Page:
The signal transduction pathways driving morphogenesis and migration are still not well understood, yet defects in these processes underlie a wide spectrum of human diseases and syndromes, including mental retardation, chronic obstructive pulmonary disease (COPD), and cancer. The long term objectives of this proposal are to delineate the cellular mechanisms that control morphogenesis and migration in mammalian epithelial cells. The approaches used here involve the analysis of: (i) collective epithelial cell migration and (ii) the establishment of cell-cell junctions and apical/basal polarity in epithelial cells. The key hypothesis is that despite being very different biological processes, morphogenesis and migration share many of the same molecular components and signaling pathways and that Rho GTPases play a central role in both. In work funded by the current grant, we identified a number of regulators of Rho signaling pathways required for the collective migration of a human bronchial epithelial cell line, 16HBE, and developed time-lapse ex vivo imaging to show that Rac1 is required for the collective migration of anterior visceral endoderm (AVE) cells in embryonic day 5.5 mouse embryos.
In Aim 1, micro-patterned surfaces will be used to identify the contribution of Rho pathways and polarity proteins to the collective behavior of migrating 16HBE cells, and microinjection techniques coupled with real time imaging will be used to identify molecular players in the collective migration of AVE cells in e5.5 mouse embryos. In other work funded by the current grant, we identified three kinases downstream of Rho and Cdc42 required for cell-cell junction assembly in 16HBE cells, and identified several additional Rho family target proteins required for 3D morphogenesis (polarized cyst formation) of the colorectal cell line Caco-2.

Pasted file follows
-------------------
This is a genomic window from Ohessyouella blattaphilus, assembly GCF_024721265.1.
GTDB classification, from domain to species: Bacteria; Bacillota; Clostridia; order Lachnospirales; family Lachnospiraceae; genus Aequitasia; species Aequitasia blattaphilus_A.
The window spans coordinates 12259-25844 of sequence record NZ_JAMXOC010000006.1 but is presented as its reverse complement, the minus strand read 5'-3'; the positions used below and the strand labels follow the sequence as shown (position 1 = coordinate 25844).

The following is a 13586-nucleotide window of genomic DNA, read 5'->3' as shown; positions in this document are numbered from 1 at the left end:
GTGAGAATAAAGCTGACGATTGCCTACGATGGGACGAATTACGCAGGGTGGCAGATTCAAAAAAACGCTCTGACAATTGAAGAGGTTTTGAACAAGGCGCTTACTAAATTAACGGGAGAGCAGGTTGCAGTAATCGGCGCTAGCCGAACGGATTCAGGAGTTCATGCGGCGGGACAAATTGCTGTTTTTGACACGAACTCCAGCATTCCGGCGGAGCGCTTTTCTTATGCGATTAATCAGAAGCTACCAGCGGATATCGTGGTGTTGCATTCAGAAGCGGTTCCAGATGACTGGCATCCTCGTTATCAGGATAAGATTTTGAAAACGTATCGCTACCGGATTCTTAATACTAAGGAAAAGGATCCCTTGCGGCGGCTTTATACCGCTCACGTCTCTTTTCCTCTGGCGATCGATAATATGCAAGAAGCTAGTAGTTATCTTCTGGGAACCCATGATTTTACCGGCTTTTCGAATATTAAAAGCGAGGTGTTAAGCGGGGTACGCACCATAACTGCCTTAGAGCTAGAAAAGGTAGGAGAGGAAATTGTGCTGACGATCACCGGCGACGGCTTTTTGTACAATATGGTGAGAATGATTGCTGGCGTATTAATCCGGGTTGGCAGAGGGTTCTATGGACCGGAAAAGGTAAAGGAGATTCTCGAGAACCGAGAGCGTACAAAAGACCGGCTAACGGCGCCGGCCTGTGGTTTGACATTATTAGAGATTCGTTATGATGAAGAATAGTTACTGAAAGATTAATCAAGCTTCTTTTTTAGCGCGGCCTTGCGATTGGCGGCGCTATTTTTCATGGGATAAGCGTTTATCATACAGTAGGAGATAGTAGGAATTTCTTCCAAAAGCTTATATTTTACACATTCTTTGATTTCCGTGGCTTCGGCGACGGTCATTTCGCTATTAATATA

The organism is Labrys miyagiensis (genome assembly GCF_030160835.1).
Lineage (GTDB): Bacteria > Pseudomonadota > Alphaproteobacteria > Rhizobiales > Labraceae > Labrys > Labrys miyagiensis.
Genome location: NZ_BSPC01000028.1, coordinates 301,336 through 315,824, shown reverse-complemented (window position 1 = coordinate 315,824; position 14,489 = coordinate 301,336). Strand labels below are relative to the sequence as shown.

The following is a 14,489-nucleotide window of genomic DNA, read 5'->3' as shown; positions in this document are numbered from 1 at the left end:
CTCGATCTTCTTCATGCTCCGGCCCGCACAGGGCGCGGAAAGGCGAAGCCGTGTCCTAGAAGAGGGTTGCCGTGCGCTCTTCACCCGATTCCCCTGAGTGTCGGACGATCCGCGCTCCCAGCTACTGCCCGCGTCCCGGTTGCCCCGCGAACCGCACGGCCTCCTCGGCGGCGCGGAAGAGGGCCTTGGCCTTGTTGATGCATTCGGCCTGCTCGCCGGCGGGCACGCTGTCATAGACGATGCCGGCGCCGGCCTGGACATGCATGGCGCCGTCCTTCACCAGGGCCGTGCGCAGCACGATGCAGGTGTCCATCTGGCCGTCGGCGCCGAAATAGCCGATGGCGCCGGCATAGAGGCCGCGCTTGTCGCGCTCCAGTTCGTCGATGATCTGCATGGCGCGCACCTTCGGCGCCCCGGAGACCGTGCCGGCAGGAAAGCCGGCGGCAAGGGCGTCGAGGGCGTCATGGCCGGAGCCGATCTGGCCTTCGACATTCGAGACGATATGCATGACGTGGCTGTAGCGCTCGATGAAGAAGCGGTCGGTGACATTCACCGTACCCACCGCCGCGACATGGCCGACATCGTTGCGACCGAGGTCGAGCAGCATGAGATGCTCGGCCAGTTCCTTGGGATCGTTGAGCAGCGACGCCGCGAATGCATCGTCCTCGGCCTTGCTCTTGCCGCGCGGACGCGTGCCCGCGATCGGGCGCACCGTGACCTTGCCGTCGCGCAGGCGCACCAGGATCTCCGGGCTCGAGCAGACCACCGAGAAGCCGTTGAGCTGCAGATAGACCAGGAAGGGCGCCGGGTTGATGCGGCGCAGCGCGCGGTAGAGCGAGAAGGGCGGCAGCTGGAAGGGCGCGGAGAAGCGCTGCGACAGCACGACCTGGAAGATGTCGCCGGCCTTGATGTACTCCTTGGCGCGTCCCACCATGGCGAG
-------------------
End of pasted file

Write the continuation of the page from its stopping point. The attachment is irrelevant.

In Aim 2, we will identify the kinase substrates involved in junction assembly in 16HBE cells, identify the molecular basis of apical/basal polarity establishment during the first cell division of Caco-2 cells grown in 3D, and delineate the contribution of Rho family targets to Caco-2 morphogenesis. This program of research will lead to a significant advance in understanding the control of migration and morphogenesis and provide greater insight into the underlying cell biology associated with a wide range of human disorders.

Public Health Relevance

In the embryo, cells must migrate to appropriate locations and adopt specialized shapes to form organized tissues and organs. These structures then need to be maintained throughout adult life. The biochemical mechanisms controlling these processes are poorly understood, but defects contribute to a wide range of congenital and acquired human disorders, ranging from mental retardation to cancer.

National Institute of Health (NIH)
National Institute of General Medical Sciences (NIGMS)
Research Project (R01)
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Intercellular Interactions (ICI)
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Nie, Zhongzhen
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Sloan-Kettering Institute for Cancer Research
New York
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